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Freud, S. (1926). Letter from Sigmund Freud to Sándor Ferenczi, June 6, 1926. The Correspondence of Sigmund Freud and Sándor Ferenczi Volume 3, 1920-1933, 260-262.

Freud, S. (1926). Letter from Sigmund Freud to Sándor Ferenczi, June 6, 1926. The Correspondence of Sigmund Freud and Sándor Ferenczi Volume 3, 1920-1933, 260-262

Letter from Sigmund Freud to Sándor Ferenczi, June 6, 1926 Book Information Previous Up Next

Sigmund Freud

Vienna, June 6, 1926
IX., Berggasse 19

Dear friend,

I had a specific reason for postponing the reply to your last letter; about that later. Today I received your official telegram about the festive gathering1 and ask you to convey my most heartfelt thanks to the Society.

It is no surprise to me that you won't decide so easily to move to Vienna. There also exists no necessity that would be tantamount to being summoned to service for the cause; you remain master of your decisions. If they lead you to America, then I can only hope that this journey will not signify the disappointment that some predict. I don't think it necessarily has to be that way. To be sure, one would have an easier time there with Rank's character traits.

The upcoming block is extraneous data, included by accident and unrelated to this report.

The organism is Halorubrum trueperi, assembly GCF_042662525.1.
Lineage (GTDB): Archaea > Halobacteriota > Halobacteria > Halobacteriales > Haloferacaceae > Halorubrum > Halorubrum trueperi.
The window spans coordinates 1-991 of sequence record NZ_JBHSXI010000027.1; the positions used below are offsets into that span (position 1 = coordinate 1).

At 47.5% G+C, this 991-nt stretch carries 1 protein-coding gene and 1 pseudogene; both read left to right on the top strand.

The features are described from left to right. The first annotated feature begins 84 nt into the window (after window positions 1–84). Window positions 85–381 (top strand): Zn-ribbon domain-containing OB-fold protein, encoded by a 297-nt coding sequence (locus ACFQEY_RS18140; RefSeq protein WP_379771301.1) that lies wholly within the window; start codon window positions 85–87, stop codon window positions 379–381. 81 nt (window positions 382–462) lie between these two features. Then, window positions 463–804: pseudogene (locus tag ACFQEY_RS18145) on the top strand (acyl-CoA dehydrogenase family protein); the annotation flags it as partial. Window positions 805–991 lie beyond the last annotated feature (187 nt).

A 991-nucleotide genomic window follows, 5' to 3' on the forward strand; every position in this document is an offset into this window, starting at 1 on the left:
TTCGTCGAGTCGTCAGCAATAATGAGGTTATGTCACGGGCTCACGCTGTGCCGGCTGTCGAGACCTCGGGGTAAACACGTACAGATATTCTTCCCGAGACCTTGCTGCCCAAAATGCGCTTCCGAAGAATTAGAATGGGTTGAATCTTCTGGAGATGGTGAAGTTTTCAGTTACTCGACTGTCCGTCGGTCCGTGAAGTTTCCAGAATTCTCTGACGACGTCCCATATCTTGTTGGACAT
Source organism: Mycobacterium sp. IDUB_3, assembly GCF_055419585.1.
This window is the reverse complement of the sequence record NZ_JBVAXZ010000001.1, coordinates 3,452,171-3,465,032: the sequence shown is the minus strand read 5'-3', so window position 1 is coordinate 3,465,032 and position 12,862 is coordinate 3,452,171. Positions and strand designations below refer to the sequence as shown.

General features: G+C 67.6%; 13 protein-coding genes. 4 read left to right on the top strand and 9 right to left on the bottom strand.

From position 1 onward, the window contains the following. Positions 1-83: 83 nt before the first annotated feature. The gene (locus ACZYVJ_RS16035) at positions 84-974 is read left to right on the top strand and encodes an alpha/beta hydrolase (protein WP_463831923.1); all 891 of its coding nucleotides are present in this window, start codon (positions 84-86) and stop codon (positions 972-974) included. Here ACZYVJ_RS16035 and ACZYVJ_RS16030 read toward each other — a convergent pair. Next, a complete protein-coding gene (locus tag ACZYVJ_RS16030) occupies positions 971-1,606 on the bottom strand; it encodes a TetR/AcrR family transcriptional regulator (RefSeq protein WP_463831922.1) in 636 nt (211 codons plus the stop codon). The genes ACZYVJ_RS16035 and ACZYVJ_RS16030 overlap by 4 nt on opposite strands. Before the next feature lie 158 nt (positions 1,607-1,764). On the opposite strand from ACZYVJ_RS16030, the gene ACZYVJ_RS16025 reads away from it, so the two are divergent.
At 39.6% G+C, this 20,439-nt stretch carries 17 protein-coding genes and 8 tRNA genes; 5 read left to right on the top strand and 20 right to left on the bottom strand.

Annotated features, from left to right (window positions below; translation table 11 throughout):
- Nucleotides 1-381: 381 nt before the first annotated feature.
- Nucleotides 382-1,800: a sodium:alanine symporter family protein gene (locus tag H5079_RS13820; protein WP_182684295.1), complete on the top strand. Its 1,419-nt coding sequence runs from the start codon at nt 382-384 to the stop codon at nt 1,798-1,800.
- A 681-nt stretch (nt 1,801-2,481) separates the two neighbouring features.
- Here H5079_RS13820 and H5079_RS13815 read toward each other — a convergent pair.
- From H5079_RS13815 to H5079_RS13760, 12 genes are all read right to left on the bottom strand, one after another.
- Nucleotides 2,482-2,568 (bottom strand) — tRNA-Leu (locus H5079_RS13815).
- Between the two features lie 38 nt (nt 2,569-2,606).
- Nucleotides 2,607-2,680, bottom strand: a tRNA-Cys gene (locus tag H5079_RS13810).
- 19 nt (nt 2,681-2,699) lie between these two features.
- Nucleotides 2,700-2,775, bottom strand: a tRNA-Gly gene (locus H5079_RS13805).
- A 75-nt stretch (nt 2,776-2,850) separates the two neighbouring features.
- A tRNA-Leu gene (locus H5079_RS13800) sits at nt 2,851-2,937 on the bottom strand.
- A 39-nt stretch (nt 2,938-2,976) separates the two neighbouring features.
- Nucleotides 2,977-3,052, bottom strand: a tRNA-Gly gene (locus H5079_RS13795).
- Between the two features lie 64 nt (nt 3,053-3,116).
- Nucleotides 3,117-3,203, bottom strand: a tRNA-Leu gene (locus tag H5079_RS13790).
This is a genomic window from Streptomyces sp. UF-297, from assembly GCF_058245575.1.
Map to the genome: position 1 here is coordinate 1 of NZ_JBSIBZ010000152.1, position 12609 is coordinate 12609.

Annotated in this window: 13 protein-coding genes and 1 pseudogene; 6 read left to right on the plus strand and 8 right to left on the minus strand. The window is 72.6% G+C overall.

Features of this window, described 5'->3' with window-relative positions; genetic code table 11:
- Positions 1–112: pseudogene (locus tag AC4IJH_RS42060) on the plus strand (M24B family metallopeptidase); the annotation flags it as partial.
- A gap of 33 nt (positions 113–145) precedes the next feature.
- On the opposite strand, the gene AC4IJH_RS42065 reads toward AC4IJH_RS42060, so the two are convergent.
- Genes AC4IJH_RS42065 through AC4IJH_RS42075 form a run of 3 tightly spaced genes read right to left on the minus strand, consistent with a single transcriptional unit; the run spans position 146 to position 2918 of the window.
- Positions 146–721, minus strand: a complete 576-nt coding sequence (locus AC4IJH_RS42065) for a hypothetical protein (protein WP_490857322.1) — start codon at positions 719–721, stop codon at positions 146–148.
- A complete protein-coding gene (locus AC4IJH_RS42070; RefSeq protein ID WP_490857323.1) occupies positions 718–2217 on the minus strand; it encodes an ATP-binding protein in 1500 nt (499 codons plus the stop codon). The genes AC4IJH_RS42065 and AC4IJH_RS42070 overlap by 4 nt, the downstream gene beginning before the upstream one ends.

With that, we have arrived at the theme of Rank. His demon is egging him on to a course where there is no stopping and no turning back. His whole behavior is evidently calculated to cut the tablecloth between us and him, and he must succeed. I, too, have not yet thoroughly studied his book (Anna has it), but I have read enough of it to have an opinion. Everything is much worse than I had imagined. The worst thing that people said about his technique is confirmed here. Its main character is crafty perspicacity without critique, an unusable work attitude. He combines the worst errors of those who have fallen away from us; like Stekel, he acknowledges boundless arbitrariness in the interpretation of dreams, like Adler, he sees, of all analytic reactions, only one, the struggle for the undisturbed possession of the mother object; Adler, the striving to be superior to authority (of the father). Both occur naturally; they don't need to be discovered.

One thing strikes me personally, an insinuation, which, [while] not clearly articulated, is in and of itself not at all nice.

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